Go to the BEVT during normal working hours and turn all your paperwork into Mr. Liu at counter 1. Don’t forget to take the following items.

  1. Dutifully filled in application form.

  2. Current photo affixed to the application form.

  3. Old passport plus the copy.

  4. New passport plus the copy.

  5. New APRC plus the copy.

  6. The old Open-Work Permit with your old passport number on it. You must return it in order to be issued a new one.

  7. Your chop with your Chinese name on it. (you can also just sign the application instead if you don’t have a chop or forget to bring it)

  8. There is no fee for updating the OWP, so that’s a bonus because we have to pay a fee for updating our APRCs when we change our passports.

  9. Enjoy your new found freedom of never needing to apply for a work-permit again! I hope you found this step by step guide helpful.

Good luck. Northcoast Surfer


Where to get an Open Work Permit after you get your APRC?
Open work permit no longer included with APRC
Working before permit arrives
APRC and Work Permit
#2

Thanks Surfer for posting this step-by-step guide to freedom :notworthy: It’ll surely come in handy for those wanting to apply for the OWP, which of course, is a must for anyone holding an APRC.


#3

A fantastic effort, Mr Surfer. Karma to you, my good man. :bow:


#4

Thanks a lot NC, very informative, shame the only office for it seems to be in Taipei. :unamused:

BTW, your name is really Cody Maverick? You shouldn’t of outed yourself so easily.


#5

An EXCELLENT post from Northcoast Surfer, as always.

This should be a sticky. Information of this quality needs to remain visible and accessible. It should also be linked to instructions on getting an APRC.

:bravo: :bravo: :bravo:


#6

Agree!

Thank you, Northcoast Surfer. :notworthy: :bravo:


#7

:bravo: Thanks for this post NS! I agree that it should be made a sticky!

I live in Taoyuan City and I sent my application via registered mail, so you actually don’t need to visit the office if you live outside of the capital.

Now my question is, how about kindy? Same rules as before, or is it allowed on an Open Work Permit (with regards to teaching English)? Would an administrative job be allowed? No-one I’ve spoken to was too sure about this.


#8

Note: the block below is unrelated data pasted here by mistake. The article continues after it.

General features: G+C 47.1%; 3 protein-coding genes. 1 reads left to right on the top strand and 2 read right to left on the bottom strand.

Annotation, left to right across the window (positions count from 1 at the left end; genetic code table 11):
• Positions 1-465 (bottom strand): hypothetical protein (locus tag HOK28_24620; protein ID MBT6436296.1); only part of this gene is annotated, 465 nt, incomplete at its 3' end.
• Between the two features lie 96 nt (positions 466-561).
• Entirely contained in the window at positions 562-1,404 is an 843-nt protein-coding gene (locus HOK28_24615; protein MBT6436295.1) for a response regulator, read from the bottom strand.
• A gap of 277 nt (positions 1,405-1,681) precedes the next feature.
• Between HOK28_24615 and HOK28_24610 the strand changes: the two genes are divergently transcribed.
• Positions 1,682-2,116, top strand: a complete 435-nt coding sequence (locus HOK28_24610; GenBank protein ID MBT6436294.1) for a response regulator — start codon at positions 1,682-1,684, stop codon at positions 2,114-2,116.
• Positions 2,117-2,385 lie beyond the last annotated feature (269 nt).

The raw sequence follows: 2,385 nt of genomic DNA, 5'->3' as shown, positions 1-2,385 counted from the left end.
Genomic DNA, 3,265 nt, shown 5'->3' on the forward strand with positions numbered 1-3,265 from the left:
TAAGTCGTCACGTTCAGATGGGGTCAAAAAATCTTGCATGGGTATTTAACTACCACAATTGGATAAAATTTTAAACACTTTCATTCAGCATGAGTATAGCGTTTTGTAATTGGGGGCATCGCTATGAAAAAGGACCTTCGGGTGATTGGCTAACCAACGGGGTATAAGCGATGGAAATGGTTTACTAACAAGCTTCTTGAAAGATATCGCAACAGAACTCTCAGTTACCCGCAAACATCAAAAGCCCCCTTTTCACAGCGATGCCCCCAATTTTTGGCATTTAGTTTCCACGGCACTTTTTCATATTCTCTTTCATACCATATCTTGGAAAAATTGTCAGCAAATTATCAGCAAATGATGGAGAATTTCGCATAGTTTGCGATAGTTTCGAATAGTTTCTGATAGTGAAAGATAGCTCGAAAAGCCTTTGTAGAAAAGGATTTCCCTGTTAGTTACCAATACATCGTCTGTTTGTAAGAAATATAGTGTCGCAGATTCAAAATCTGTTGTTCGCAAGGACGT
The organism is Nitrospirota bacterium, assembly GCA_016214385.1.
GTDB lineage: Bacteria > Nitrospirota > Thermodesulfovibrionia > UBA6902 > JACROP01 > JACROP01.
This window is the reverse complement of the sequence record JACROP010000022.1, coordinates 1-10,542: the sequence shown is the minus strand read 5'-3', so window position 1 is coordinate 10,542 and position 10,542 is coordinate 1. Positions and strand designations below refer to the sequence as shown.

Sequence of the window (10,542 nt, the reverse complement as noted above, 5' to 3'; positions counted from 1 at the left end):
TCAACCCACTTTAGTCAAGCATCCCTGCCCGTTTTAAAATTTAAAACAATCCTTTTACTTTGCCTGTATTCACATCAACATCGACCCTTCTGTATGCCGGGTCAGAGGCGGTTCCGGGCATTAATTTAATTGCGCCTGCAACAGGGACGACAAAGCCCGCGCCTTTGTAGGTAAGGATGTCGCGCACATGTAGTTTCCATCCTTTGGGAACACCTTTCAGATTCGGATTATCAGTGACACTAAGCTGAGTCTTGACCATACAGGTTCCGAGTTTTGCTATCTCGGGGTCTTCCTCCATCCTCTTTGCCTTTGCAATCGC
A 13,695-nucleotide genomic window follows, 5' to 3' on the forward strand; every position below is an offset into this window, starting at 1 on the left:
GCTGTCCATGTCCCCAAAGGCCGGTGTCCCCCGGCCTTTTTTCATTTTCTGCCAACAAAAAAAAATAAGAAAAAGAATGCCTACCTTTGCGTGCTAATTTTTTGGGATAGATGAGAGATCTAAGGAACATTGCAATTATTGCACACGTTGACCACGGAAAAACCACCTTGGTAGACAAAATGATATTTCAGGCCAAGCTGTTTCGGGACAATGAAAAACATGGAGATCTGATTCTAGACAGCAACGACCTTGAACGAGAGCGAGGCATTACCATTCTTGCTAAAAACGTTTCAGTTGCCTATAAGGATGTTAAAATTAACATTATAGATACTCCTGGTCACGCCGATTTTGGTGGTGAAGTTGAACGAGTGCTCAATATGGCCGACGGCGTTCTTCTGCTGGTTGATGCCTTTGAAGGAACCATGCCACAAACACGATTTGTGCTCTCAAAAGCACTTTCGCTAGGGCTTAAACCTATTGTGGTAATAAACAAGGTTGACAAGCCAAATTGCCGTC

Just to confirm that Northcoast’s information was absolutely correct and the process went perfectly. I was even greeted by the very friendly Mr.Liu (or at least I think that was him :thumbsup: )

Mod’s… surely this is a sticky???


#9

I assume that you just sent copies of your ARC and passport and not the real documents, correct? How did you pay the 100NT?


#10

I assume that you just sent copies of your ARC and passport and not the real documents, correct? How did you pay the 100NT?[/quote]
Yes, they only needed the copies and they asked me to send the $100 in cash and send it with registered mail. No problems!


#11

[quote=“A-ha”]Now my question is, how about kindy? Same rules as before, or is it allowed on an Open Work Permit (with regards to teaching English)? Would an administrative job be allowed? No-one I’ve spoken to was too sure about this.[/quote]I’ll take a shot at answering this question. An Open Work Permit allows APRC holders to engage in any employment that a Taiwanese can as long as we are qualified for the position, and also that it’s not employment that requires citizenship. Now, I haven’t been following any kindergarten laws recently so perhaps my facts are erroneous or outdated. At any rate, the last I knew…

The MOE doesn’t allow English classes to be taught at any government kindergartens or even private kindergartens that receive subsidies. This was the law at one time and I’m not sure if it’s still in effect, or not. During this time, foreigners weren’t allowed to teach English in kindergartens and neither were Taiwanese citizens. I know this because I have a Taiwanese friend who is an English teacher and was teaching in a kindergarten at that time. She was not listed as an English teacher, but instead a music teacher. Whenever, inpectors came to the kindergarten, she would switch to Chinese and have the children sing songs and dance until they left. She was even questioned by inspectors on whether or not she was an English teacher or if she was teaching English as having an English curriculum was not allowed during this time.

So, if it is still true that Taiwanese citizens can’t teach English at a kindergarten, an APRC holder with an OWP can’t, either. Now, as for administrative jobs at a kindergarten that don’t involve teaching English, probably ok, but would be highly suspect by government inspectors. I can see it now, “He’s our accountant and he doesn’t teach English here and we have no English curriculum!” Believable? Sure…riiiiiiiiight!


#12

just got open-work permit :slight_smile:
But i don’t understand why they don’t give it automatically with APRC.

probably it will be changed later like re-entry permit before.


#13

also would be good to know how to use this Open-Work permit.